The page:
1. cjvitek's Avatar
    Note: This review was requested on the review request thread.

    Search Dial is just that...a searching program for numbers to dial. But it adds a little more functionality into just looking through your contact list.

    The Search Dial interface is very straightfoward. When you start the program, you are presented with a screen to select "call", "SMS", or "Email". You then start to type a persons name (first or last) and as your type, contacts that match the description start to appear. The more you type, the more specific you are, and the more it narrows down the contact options. Let's look at each of the options one at a time.

    When searching phone number (call), you are given an individual listing for each phone number that a person has. To dial the number, you simply tap the persons name. This is a nice feature that differs from the normal contact book lookup, when you have to go into the contact the choose the phone number you want to dial. If you use the SearchDial program to dial the phone number, that number is stored in a "frequently dialed" cache, to act as your...well...frequently dialed list.

    For the SMS message, when you start typing in a contact name, the mobile number appears. I tried to trick it by typing in a name of someone who didn't have a mobile number, and no phone number appeared. So it is smart! When you tap a person's name, you then can send them an SMS.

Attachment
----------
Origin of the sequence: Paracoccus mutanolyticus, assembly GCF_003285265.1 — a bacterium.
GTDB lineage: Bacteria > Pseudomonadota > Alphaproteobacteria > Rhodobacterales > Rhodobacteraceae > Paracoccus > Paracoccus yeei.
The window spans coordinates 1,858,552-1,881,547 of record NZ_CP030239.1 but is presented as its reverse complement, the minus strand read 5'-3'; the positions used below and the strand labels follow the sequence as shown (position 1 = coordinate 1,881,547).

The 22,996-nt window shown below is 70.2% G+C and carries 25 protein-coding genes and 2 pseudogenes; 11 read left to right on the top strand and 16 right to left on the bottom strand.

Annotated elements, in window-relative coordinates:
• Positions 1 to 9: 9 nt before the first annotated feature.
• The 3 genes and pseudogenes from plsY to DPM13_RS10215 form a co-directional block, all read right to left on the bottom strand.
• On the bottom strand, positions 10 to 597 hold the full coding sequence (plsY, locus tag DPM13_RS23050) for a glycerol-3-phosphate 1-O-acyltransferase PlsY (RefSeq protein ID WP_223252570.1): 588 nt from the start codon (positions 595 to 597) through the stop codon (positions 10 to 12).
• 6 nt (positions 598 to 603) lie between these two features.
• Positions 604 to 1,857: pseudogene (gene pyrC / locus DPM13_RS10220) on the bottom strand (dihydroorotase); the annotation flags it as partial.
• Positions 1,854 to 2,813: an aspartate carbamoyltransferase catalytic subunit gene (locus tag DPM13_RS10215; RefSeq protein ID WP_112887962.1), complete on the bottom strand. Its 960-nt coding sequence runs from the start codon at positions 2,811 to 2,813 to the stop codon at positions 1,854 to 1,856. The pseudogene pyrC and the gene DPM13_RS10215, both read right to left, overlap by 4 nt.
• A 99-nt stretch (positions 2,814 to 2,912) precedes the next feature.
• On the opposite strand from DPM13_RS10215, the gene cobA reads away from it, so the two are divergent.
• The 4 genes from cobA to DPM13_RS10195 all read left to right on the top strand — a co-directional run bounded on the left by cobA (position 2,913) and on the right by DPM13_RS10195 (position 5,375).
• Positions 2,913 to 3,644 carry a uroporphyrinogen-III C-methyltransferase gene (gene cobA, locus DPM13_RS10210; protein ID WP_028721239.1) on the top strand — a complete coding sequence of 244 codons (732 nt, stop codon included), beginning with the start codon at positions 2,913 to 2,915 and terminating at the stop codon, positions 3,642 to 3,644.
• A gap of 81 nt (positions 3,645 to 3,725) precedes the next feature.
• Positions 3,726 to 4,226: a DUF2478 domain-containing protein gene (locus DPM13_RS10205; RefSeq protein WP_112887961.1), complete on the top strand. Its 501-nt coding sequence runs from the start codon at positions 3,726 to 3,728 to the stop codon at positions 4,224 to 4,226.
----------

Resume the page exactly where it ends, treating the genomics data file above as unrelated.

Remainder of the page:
Lastly, the email button. Again, type in the name, and the person (and their email address) appear. I tried to type in a name of someone who had multiple email addresses, and they were all listed individually.

    One nice feature with this is that you can actually type part of the email address, or part of their phone number (not just the person's name) and the contact will still appear. You can also search with intials, company name, etc. The normal contact book doesn't do this - there you need to use the persons name.

    In all cases, when you hit a name to call, SMS, or email, the default program opens for the appropriate contact method.

    When you first start the program, you have to refresh the information by syncing your contact list. If you make any changes in the contact book, you need to manually sync those changes in this program. It would be nice if you could schedule a sync when you start the program (say, making sure it has been updated once a week or so), but I am not sure how useful that would be since it can't sync in the background (nothing can, Apple doesn't allow programs to run in the background).

    This is a pretty nice little application, if you want to use something other than the default contact list. And in my opinion, that is the biggest question. If you find the default contact book isn't meeting your needs (and for people with HUGE numbers of contacts, it may not), or if you have contacts with lots of multiple information (multiple phone numbers, email, etc) then you may benefit from this program. On the other hand, if you have 50 contact, each with one email and only a few with multiple phone numbers, this program doesn't seem like it would be that much benefit for you. Basically, this program is designed to cut down on time to find a contact...and the time only takes a while if you have a lot of contacts.